The United Kingdom recalled that it is the responsibility of the Human Rights Council to help protect the world, therefore stressing that the situation in Ukraine deserves its ongoing attention. They recalled that this aggression is an attack on the people of Ukraine, on the fundamental principles of international law and on the legal order on which all our freedoms and security depend. They lamented reports of atrocities in Butcha as well as the situation of vulnerability of children, the elderly and those trapped without adequate food and medical supplies, while the number of casualties still grows. All allegations must be investigated thoroughly, they stressed, while expressing support for the work of the Council and reiterating that the international community must show that it is watching and cares.

Israel, as an observer state, reaffirmed that the sovereignty of Ukraine should be fully respected and protected, and condemned all human rights violations. They deplored the impact of military activities on civilians and welcomed the evacuations, while encouraging all parties to ensure unhindered access for humanitarian relief and expressing hope that parties will find a way to return to the negotiating table. Israel reiterated that they would continue to do all they can to assist the Ukrainian people and expressed deep concern over the Russian use of anti-semitic rhetoric.

Turkey, as an observer state, expressed their support of Ukrainian sovereignty and territorial integrity. They deplored the suffering that results from the war, as well as the degradation of international law and associated global complications. They reaffirmed that targeting civilians cannot be accepted and that perpetrators must be held accountable. All parties should seek means to ceasefire and open humanitarian corridors, while keeping channels for dialogue open to ensure conflict resolution and achieve peace without delay.

Article 19 deplored the atrocities committed in Ukraine, which constitute a human right crisis. The organisation is particularly concerned by the impact of military hostilities on freedoms of opinion, expression and information as these freedoms, which are crucial during wartime. Indeed, Article 19 explained that these freedoms ensure accountability and ultimately contribute to peace. The organisation denounced murders and kidnapping of journalists, which amount to war crimes and whose perpetrators should be held accountable. In this vein, Article 19 welcomed the establishment of the Commission of Inquiry.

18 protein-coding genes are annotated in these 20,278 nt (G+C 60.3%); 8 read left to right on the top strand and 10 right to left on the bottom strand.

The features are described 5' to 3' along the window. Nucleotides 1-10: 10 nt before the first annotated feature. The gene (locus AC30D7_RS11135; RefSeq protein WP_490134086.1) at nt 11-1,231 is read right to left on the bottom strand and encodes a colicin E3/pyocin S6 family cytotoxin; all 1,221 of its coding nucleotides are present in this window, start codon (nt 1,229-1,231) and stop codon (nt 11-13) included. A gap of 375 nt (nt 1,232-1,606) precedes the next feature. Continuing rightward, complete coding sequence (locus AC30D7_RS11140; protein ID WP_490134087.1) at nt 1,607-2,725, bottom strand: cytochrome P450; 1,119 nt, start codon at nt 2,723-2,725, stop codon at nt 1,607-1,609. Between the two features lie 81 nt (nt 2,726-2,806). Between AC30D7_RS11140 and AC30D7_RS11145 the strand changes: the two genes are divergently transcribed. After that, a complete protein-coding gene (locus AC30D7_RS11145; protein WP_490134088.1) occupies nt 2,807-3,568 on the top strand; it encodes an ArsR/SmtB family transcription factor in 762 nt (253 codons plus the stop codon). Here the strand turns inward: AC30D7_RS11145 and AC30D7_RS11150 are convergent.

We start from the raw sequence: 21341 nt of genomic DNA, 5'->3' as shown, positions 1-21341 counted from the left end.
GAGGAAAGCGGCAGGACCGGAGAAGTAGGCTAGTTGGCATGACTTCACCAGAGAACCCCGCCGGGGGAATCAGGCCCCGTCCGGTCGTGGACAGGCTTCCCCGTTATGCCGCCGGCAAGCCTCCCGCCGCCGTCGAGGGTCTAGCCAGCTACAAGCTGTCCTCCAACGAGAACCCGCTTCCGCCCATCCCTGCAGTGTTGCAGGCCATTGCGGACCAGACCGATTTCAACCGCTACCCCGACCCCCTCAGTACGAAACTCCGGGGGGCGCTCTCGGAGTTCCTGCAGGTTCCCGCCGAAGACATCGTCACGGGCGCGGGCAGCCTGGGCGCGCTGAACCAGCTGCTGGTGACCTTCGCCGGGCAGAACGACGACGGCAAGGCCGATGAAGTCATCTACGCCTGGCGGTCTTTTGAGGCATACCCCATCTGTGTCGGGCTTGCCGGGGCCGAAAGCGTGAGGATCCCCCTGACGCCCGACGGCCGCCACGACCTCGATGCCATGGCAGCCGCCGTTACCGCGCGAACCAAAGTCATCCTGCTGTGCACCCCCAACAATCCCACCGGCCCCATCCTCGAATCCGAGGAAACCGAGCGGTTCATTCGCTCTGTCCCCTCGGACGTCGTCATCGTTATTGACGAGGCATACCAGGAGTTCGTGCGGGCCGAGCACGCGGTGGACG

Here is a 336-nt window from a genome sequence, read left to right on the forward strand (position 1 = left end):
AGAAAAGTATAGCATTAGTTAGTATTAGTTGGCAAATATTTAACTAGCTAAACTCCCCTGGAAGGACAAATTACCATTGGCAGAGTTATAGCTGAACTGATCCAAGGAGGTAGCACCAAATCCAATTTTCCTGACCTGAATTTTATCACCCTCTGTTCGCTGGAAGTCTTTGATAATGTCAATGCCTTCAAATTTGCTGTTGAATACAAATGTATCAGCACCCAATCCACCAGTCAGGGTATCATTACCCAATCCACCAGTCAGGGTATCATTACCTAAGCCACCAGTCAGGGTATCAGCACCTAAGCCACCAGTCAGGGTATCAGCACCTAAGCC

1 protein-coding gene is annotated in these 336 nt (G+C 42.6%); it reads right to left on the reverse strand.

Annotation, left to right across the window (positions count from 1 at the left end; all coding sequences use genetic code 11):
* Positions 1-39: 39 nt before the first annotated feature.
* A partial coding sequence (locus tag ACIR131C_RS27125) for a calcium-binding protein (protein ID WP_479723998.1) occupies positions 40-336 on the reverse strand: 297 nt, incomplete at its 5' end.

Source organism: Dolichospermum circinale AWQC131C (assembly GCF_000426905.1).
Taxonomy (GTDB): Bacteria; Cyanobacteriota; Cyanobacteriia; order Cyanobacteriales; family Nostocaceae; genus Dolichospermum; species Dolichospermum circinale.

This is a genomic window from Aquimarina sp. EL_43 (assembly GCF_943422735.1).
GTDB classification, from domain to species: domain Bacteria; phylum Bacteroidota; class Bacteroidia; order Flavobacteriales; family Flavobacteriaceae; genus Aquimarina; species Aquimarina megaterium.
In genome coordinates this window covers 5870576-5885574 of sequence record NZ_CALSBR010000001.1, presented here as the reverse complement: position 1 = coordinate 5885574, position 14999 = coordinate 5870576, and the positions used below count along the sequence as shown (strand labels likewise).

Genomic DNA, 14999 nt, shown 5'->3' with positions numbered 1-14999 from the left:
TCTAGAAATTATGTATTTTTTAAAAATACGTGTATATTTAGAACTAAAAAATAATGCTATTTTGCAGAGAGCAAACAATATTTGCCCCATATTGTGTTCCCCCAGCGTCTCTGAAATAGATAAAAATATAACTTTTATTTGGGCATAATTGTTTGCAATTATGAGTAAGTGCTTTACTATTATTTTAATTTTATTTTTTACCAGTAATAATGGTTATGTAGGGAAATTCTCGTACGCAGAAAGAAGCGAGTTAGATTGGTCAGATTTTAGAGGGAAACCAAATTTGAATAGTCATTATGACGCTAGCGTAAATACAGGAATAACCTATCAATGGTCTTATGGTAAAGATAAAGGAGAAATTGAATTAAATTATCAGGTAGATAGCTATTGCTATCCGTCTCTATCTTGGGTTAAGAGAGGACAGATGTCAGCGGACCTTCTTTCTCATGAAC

Ingénieurs du Monde, on the behalf of a cross regional civil societies alliance, called on Secretary-General Guterres and High Commissioner Bachelet to speak out and seek the release of prisoners of conscience in Russia. The organisation talked about the criminalisation of journalists, human rights defenders and civil societies suffering from arbitrary detention, poisoning attempts and other cruel, inhuman and degrading treatment and stressed the need to guarantee freedom of expression.

Draft Resolution A/HRC/S-34/L.1 was adopted as orally revised with 33 voting in favour, 2 against, and 12 abstaining.

With the adoption of resolution S-34/L.1, the Council reiterates its demand for the immediate cessation of military hostilities against Ukraine, any attacks against civilians and civilian objects, and other violations of international humanitarian law and of any human rights violations and abuses in Ukraine, as well as of any disinformation, propaganda for war and national hatred related to the aggression against Ukraine (OP1). The text also urges the Russian Federation to provide representatives and staff of international human rights and humanitarian institutions with unhindered, timely, immediate, unrestricted and safe access to persons who have been transferred from conflict-affected areas of Ukraine and are held on the territory of the Russian Federation or areas controlled or occupied by the Russian Federation, and to share with relevant parties a comprehensive list of such transferred persons (OP2). The text requests the independent international commission of inquiry on Ukraine to conduct a comprehensive and independent special inquiry into the events in the areas of the Kyiv, Chernihiv, Kharkiv and Sumy regions in late February and in March 2022 with a view to holding those responsible to account, and to brief the Human Rights Council on the findings of the special inquiry to be presented at HRC51 and HRC52 (OP3). The text also requests the High Commissioner to present an oral update on the grave human rights and humanitarian situation in Mariupol at HRC50, to be followed by an interactive dialogue (OP4). Finally, the resolution encourages relevant thematic special procedure mandate holders, within their respective mandates, to continue to pay particular attention to the situation of human rights in Ukraine stemming from the Russian aggression, and urges all relevant parties to cooperate with those mandate holders (OP5).

Webcasts of those statements can be found here.

The full text of HRC resolution L34/1 can be read here.


Featued image: ‘7A Koshytsia Street, Kyiv, 25 February 2022’, Oleksandr Ratushniak. Licenced under creative commons